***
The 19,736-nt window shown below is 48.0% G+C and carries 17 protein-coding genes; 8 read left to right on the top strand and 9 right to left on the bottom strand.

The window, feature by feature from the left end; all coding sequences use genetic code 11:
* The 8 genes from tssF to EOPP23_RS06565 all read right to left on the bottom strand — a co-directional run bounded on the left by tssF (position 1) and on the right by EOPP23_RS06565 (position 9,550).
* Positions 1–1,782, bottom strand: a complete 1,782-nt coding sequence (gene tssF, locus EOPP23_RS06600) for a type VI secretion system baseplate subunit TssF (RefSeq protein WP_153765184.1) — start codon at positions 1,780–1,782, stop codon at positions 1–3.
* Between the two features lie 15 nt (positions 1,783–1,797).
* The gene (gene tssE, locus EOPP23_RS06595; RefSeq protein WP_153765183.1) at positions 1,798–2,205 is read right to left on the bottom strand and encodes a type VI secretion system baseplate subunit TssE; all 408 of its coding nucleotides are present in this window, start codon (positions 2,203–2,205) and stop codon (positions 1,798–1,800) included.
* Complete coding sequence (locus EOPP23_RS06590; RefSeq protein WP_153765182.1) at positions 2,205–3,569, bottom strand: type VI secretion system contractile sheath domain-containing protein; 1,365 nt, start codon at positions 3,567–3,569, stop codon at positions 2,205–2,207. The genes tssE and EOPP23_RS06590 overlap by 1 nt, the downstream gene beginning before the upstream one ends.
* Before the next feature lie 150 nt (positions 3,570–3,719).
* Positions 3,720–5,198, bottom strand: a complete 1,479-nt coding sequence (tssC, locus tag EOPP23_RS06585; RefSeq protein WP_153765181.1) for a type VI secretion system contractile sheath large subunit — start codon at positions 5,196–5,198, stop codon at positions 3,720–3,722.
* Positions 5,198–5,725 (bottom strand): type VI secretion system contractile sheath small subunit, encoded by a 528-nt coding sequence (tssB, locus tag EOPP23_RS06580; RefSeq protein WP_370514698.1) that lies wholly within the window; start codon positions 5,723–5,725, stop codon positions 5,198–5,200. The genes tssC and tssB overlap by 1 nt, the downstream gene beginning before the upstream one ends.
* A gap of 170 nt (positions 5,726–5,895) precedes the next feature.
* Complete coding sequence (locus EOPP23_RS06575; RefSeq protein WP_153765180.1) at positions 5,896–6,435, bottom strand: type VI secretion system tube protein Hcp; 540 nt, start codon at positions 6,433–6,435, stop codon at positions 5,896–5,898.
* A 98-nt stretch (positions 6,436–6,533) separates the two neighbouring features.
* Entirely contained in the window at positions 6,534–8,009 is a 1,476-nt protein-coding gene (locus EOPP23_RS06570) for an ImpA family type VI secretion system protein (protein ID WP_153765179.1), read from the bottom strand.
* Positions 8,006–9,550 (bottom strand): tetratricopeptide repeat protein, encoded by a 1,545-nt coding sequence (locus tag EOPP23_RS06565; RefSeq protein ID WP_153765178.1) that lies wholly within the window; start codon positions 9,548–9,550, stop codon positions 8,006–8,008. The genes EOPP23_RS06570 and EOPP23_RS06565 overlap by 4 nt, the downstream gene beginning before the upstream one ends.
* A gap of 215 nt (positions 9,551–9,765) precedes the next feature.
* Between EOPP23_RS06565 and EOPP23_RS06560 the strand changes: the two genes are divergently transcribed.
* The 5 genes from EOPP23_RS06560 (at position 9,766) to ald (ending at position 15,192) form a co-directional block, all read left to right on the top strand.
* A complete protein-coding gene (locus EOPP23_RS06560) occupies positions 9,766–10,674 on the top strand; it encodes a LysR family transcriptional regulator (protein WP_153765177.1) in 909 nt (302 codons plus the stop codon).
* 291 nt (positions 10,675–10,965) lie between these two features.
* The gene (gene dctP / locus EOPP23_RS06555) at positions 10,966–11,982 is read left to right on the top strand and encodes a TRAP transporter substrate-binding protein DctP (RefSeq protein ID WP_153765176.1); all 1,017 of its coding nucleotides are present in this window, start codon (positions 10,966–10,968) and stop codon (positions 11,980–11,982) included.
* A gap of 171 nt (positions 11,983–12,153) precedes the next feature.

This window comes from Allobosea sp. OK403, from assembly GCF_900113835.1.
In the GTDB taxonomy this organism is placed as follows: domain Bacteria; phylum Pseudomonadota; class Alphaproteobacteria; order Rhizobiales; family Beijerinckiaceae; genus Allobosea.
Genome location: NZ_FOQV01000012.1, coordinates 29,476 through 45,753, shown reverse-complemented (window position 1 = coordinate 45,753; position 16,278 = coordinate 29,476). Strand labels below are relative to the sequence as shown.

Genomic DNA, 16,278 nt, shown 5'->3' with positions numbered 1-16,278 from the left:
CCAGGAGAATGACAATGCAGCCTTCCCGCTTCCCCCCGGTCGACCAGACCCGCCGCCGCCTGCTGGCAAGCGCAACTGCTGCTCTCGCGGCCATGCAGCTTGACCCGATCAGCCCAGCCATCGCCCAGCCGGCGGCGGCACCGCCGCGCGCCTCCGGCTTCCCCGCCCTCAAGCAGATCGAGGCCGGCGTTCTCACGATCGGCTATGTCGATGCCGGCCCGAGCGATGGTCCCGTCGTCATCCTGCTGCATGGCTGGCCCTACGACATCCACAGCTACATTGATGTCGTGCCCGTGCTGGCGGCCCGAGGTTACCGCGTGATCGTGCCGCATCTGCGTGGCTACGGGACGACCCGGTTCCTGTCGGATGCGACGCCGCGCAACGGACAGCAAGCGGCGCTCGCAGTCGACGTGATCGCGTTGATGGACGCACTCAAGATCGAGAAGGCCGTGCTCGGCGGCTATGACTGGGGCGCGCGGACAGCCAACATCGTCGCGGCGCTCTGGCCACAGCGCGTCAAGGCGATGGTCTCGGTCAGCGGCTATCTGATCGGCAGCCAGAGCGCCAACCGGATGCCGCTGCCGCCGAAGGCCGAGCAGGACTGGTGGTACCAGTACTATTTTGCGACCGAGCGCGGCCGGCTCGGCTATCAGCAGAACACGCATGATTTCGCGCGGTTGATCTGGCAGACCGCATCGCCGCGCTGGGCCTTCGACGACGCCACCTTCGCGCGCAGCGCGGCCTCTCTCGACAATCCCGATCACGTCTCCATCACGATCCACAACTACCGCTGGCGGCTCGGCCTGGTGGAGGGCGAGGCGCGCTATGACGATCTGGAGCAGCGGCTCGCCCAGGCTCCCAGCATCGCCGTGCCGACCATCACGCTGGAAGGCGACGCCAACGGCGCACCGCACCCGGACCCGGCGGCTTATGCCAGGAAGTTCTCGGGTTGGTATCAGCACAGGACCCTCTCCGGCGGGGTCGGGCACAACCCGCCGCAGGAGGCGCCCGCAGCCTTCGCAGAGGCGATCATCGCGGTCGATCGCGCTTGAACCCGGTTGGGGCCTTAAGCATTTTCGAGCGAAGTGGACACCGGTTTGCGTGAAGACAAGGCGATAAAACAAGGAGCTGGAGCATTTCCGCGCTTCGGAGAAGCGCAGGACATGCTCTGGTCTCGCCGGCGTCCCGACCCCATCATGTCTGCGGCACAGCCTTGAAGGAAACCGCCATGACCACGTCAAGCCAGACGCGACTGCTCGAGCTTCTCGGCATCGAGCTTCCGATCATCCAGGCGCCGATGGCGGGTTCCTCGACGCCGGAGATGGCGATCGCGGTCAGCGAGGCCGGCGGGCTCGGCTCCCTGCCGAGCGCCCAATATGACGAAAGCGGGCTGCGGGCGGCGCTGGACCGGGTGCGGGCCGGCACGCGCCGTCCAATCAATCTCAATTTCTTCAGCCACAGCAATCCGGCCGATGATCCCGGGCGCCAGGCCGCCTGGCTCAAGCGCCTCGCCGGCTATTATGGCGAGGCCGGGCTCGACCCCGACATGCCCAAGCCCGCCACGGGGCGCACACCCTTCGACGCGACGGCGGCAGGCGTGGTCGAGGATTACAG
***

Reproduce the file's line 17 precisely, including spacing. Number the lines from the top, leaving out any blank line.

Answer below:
* Between EOPP23_RS06565 and EOPP23_RS06560 the strand changes: the two genes are divergently transcribed.